Quickly Organize Notes in Obsidian

There’s a popular concept in the Obsidian community called MOCs, or Maps of Content.

What is a MOC? Pioneered by Nick Milo, MOCs are notes that primarily link to other notes, giving you an index, or a small Table of Contents that you can create for any particular topic. MOCs are one of the best ways to quickly organize notes in Obsidian.

MOCs were revolutionary for me the first time I encountered the idea. It became a master key for me, a single idea that opened up all of the doors and allowed my notes room to grow and flourish.

Why are MOCs so life-changing?

I’ve always struggled to organize my notes. Every note-taking application has its methods for organization, but none ever clicked with me.

Folders are too rigid, tags too flexible. Time and time again I created a basic structure within a new app, but eventually, I would outgrow it, and start to lose notes. I was never able to maintain more than 500 notes or so before I would abandon the project.

Evernote, Drafts, Notion, Apple Notes, Notepad++: no matter the app, I always had this same fundamental problem.

Obsidian Changed That

My current Obsidian vault has 4,500+ notes in it.

Does it feel like a chaotic mess? No. Surprisingly (to me), the more notes I create, the more organized it feels.

How is that possible? It’s all thanks to linked notes and MOCs.

The Simplest Way to Build a Map of Content

Note: This tip requires the use of a community plugin called Dataview. See how to use community plugins here.

I’ve created dozens of MOCs in my vault, and I’ve learned a lot. One of my favorite ways to build a MOC is by using this single-line Dataview query:

list from [[]] and !outgoing([[]])

This small line of code is the best way to quickly organize notes in Obsidian. Feel free to copy/paste into your own vault.

Here’s how it works. Say you want to start organizing your notes on Icelandic Ice Fishing. You can create a MOC for that, and add the above query:

An example Ice Fishing MOC

If you have Dataview installed, you should see this when you click out of that code block:

Dataview showing ‘no results found’.

Now it’s time to add some content. Maybe you already have some related notes, or maybe not. Regardless, next time you find or add a note related to Icelandic Ice Fishing, simply add a link to the MOC. I like to add it to the top of the note, but you can add it anywhere.

A note about Brown Trout, with a link to the MOC.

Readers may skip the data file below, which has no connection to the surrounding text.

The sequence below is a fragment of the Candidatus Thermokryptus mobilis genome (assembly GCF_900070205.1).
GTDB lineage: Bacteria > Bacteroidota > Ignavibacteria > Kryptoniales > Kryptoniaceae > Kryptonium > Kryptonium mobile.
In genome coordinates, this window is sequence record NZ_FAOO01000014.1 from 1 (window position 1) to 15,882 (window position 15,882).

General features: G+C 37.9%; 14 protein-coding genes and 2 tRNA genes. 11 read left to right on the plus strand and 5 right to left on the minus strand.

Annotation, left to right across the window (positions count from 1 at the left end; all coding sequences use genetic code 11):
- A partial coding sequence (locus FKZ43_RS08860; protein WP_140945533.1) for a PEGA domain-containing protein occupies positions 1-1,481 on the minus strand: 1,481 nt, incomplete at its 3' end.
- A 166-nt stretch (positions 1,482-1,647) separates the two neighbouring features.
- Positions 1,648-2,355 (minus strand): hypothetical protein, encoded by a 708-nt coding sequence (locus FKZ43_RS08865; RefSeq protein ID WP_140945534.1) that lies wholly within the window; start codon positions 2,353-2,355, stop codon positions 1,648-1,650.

A guide to fishing in Iceland, with a link to the MOC.

Next time you open up your Icelandic Ice Fishing MOC, Dataview will gather all of the linked notes and display them for you.

The Icelandic Ice Fishing MOC with the newly created notes showing up.

Now that may be enough for you, you can call it a day there. But there’s another step that makes your MOCs even more useful.

Refining your MOC

I like to use this query as an inbox, letting me know about new content that I need to sort out further. Once a note appears in my “inbox”, I like to add supporting content to further clarify the purpose of each note. Even better, using the above query, when you manually add a link to your MOC, Dataview will automatically remove it from your inbox.

I usually start by adding headers, and I’ll add even more explanation in paragraphs if necessary. That might look like this:

A finalized MOC with headers for each subtopic.

And that is the easiest way to quickly organize notes in Obsidian.

Learn more about MOCs here: Maps of Content: Effortless organization for notes

17 responses to “Quickly Organize Notes in Obsidian”

  1. Awesome tip! This will make a huge difference to how I organize my vault 🙂

  2. Excellent use of Dataview. I have a question for you – I end up putting MOCs on blocks within text, which can be linked to via the ^ for transclusion. Do you know if a query like yours can return the block within a linked document where the MOC is referenced?

    I’ve been trying to get that, but no luck so far

    1. Hi Nitin. I’m not sure I understand what you’re trying to do here: I would recommend asking on the help form (https://forum.obsidian.md/c/get-help/) and including a few more details.

  3. Hi. Do you store your MOC notes in permanent folder or in a separate MOCs folder?